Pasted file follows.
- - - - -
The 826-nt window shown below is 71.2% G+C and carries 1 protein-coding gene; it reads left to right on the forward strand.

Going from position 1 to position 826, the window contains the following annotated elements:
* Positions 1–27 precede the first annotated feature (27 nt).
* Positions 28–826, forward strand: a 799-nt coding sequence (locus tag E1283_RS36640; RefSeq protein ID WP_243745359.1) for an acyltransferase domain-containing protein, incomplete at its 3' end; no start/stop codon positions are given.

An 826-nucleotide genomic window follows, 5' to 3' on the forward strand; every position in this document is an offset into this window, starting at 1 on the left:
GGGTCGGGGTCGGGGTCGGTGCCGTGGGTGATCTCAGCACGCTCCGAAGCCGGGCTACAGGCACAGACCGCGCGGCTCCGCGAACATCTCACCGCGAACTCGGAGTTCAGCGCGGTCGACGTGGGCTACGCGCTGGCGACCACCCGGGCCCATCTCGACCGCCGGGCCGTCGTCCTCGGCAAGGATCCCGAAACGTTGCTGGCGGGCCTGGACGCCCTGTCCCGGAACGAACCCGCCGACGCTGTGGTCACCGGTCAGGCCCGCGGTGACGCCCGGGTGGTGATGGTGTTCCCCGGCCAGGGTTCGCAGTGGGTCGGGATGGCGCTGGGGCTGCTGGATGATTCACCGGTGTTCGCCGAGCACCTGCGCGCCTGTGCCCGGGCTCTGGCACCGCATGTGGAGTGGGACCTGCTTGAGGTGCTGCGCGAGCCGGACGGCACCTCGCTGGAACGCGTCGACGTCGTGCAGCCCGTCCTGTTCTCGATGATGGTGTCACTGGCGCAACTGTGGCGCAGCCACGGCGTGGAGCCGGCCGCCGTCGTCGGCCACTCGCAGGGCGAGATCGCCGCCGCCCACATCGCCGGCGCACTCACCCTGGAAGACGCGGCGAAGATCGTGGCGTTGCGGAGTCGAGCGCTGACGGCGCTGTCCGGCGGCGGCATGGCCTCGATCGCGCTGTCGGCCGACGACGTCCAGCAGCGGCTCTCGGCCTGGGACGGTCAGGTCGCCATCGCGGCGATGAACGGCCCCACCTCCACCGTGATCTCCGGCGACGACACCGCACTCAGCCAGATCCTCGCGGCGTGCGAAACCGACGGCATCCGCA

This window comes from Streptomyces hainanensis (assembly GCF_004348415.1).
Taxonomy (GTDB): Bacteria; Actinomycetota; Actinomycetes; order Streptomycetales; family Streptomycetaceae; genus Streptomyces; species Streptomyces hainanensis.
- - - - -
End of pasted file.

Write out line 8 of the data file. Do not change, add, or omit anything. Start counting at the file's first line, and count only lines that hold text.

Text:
Taxonomy (GTDB): Bacteria; Actinomycetota; Actinomycetes; order Streptomycetales; family Streptomycetaceae; genus Streptomyces; species Streptomyces hainanensis.